Geffen said historically low lending rates could open up the real estate market to a massive number of first-time buyers who would not previously have been able to afford their own homes.

Since the start of the Covid-19 lockdown, property experts have generally been cautious about predicting a market recovery post lockdown, due to the weak economy, unprecedented high unemployment levels and reduced consumer spending, all of which suggest a long and slow return to healthy growth.
“After a long period of not being able to finalise any property transactions, we were hopeful for a small rebound when lockdown restrictions on real estate lifted. What we didn’t expect was for June to be our best sales month in over three years, and the second-best sales month in the history of Rawson Property,” managing director of the firm Tony Clarke said.
He said while a backlog of deals pending in May could have contributed to the flood of transactions finalised last month, the momentum had shown no sign of slowing.
“So far, July has been even busier than June, suggesting that the rebound is only just getting started,” he said.  
And the boost in activity wasn’t limited to major centres.
Clarke said Rawson’s figures showed transactions in all regions and price bands picking up proportionally. Even the luxury market – typically the first to suffer during times of economic and political uncertainty – showed an uptick in activity compared with averages over the last year.
“Our busiest market segment is the under R1 million price bracket, which made up about 42% of our sales this June. The R1m-R2m range is our next most popular, making up 38.4% of June sales, with the higher price brackets comprising the rest of the month’s transactions,” he said.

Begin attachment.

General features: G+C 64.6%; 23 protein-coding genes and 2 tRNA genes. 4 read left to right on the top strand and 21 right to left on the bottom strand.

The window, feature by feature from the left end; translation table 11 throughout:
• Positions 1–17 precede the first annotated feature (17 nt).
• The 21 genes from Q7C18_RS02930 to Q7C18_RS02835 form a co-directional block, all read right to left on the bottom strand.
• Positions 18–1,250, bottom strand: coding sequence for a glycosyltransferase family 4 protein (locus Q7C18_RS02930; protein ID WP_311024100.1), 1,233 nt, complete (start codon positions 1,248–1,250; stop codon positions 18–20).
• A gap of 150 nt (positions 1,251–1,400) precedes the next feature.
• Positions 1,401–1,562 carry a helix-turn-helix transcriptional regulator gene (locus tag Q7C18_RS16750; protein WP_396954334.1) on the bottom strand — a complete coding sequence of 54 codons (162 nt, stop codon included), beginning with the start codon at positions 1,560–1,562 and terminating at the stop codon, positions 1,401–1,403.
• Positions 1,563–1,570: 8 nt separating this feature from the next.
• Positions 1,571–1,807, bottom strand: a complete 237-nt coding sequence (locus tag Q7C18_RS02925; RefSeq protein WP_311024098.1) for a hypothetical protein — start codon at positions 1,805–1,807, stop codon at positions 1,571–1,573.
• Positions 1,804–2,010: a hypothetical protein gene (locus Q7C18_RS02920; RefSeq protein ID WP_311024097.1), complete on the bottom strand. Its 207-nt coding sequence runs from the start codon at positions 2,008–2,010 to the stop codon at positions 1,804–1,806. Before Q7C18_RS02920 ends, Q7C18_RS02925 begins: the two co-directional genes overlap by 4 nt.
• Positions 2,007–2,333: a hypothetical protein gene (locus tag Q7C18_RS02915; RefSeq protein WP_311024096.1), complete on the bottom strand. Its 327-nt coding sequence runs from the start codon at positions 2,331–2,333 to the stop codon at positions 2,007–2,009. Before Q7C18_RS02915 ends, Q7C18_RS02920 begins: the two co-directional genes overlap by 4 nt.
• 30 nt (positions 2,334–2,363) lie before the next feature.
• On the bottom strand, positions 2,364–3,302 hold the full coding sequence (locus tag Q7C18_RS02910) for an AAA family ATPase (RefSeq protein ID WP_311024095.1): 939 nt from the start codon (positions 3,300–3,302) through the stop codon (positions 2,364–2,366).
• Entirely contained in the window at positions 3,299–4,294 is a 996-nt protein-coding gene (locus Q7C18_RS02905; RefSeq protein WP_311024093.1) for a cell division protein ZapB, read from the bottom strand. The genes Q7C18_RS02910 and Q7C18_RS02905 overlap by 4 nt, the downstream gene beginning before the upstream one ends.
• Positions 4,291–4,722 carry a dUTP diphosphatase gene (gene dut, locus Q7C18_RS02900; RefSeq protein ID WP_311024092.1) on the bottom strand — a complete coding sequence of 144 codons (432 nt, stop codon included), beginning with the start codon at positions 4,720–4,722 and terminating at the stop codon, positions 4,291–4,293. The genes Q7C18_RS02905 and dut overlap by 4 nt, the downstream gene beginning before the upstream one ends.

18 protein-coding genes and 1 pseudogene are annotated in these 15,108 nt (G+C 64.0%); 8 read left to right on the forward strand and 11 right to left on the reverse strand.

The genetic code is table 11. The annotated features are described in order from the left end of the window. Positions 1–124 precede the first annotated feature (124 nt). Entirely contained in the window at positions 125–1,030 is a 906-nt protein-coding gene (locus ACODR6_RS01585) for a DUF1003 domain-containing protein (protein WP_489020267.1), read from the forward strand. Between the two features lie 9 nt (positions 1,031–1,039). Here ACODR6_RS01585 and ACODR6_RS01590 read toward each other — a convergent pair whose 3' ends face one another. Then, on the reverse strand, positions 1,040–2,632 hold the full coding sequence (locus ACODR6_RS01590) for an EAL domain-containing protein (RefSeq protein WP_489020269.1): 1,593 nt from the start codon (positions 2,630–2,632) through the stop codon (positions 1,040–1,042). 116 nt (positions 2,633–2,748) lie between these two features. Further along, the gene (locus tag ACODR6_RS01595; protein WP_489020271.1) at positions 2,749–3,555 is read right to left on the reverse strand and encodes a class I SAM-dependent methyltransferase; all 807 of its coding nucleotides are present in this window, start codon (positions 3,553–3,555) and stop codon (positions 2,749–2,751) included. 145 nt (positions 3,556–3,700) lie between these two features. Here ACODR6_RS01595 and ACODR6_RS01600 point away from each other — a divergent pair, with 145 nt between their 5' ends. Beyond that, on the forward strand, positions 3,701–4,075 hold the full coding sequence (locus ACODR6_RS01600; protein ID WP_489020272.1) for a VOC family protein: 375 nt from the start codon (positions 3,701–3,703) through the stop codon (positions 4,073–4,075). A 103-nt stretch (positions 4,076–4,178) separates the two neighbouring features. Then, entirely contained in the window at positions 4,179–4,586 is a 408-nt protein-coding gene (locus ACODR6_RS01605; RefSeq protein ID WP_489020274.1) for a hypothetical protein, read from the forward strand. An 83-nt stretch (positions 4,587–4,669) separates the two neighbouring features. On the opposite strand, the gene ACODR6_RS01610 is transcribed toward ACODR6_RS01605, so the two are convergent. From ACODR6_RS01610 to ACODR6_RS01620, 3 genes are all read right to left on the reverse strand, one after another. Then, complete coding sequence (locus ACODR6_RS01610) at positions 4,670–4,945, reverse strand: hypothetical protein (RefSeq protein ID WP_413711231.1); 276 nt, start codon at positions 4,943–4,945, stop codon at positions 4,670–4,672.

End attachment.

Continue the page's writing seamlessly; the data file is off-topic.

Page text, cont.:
He believed reasons for the higher activity included low interest rates, increased lending, and good value for money.
“Those with steady employment and a good financial track record can get extraordinary bang for their buck these days,” he said.
Lenders were offering “amazing rates” to qualified buyers, and properties were exceptionally well priced after an extended period of slow growth, he said.
Herschel Jawitz, the chief executive of Jawitz Properties, said last week that “there is no doubt that the market has seen better than expected buyer and tenant activity post-lockdown than expected”.
He said, however, it remained to be seen whether this was pent up demand or whether there was a sense that this was the time to get into the market despite the health and economic challenges facing the country.
“Despite the rate cuts and positivity we are seeing in the market, there is the reality of the Covid-19 economy. The key will be consumer and business confidence, which are both at record lows,” said Jawitz.
Yael Geffen, the  chief executive of Lew Geffen Sotheby’s International Realty, speaking after last Thursday’s cut in interest rates, said: “We’ve already seen significant movement in the market since the real estate sector reopened from lockdown, and another rate cut is just the shot in the arm the sector and buyers need.”
Geffen said historically low lending rates could open up the real estate market to a massive number of first-time buyers who would not previously have been able to afford their own homes.